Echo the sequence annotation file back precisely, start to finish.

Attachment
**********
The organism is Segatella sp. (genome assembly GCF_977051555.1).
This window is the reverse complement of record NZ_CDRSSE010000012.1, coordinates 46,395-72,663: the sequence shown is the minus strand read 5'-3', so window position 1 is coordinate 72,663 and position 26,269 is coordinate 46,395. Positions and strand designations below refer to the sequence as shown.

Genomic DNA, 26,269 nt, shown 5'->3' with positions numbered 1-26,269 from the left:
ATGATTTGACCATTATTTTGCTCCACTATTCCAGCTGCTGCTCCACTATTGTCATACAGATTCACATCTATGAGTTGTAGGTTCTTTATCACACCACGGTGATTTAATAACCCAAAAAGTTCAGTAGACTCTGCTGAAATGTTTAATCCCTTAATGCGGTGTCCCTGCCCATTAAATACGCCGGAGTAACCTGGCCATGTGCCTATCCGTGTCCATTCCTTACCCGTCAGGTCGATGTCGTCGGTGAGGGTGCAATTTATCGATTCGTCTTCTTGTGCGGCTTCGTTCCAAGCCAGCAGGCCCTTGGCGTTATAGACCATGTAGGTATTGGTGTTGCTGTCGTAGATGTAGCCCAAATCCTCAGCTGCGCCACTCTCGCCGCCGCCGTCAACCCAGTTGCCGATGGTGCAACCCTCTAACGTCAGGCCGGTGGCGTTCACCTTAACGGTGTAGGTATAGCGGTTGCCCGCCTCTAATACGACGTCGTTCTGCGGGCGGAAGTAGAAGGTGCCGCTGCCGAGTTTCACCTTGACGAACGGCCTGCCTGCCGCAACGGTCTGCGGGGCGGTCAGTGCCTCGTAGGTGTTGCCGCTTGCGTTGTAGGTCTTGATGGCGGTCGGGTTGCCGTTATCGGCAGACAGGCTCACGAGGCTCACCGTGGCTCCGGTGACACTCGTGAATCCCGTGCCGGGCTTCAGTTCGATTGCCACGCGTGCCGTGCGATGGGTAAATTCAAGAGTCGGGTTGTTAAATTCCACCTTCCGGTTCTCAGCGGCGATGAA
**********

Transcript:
The organism is Segatella sp. (genome assembly GCF_977051555.1).
This window is the reverse complement of record NZ_CDRSSE010000012.1, coordinates 46,395-72,663: the sequence shown is the minus strand read 5'-3', so window position 1 is coordinate 72,663 and position 26,269 is coordinate 46,395. Positions and strand designations below refer to the sequence as shown.

Genomic DNA, 26,269 nt, shown 5'->3' with positions numbered 1-26,269 from the left:
ATGATTTGACCATTATTTTGCTCCACTATTCCAGCTGCTGCTCCACTATTGTCATACAGATTCACATCTATGAGTTGTAGGTTCTTTATCACACCACGGTGATTTAATAACCCAAAAAGTTCAGTAGACTCTGCTGAAATGTTTAATCCCTTAATGCGGTGTCCCTGCCCATTAAATACGCCGGAGTAACCTGGCCATGTGCCTATCCGTGTCCATTCCTTACCCGTCAGGTCGATGTCGTCGGTGAGGGTGCAATTTATCGATTCGTCTTCTTGTGCGGCTTCGTTCCAAGCCAGCAGGCCCTTGGCGTTATAGACCATGTAGGTATTGGTGTTGCTGTCGTAGATGTAGCCCAAATCCTCAGCTGCGCCACTCTCGCCGCCGCCGTCAACCCAGTTGCCGATGGTGCAACCCTCTAACGTCAGGCCGGTGGCGTTCACCTTAACGGTGTAGGTATAGCGGTTGCCCGCCTCTAATACGACGTCGTTCTGCGGGCGGAAGTAGAAGGTGCCGCTGCCGAGTTTCACCTTGACGAACGGCCTGCCTGCCGCAACGGTCTGCGGGGCGGTCAGTGCCTCGTAGGTGTTGCCGCTTGCGTTGTAGGTCTTGATGGCGGTCGGGTTGCCGTTATCGGCAGACAGGCTCACGAGGCTCACCGTGGCTCCGGTGACACTCGTGAATCCCGTGCCGGGCTTCAGTTCGATTGCCACGCGTGCCGTGCGATGGGTAAATTCAAGAGTCGGGTTGTTAAATTCCACCTTCCGGTTCTCAGCGGCGATGAA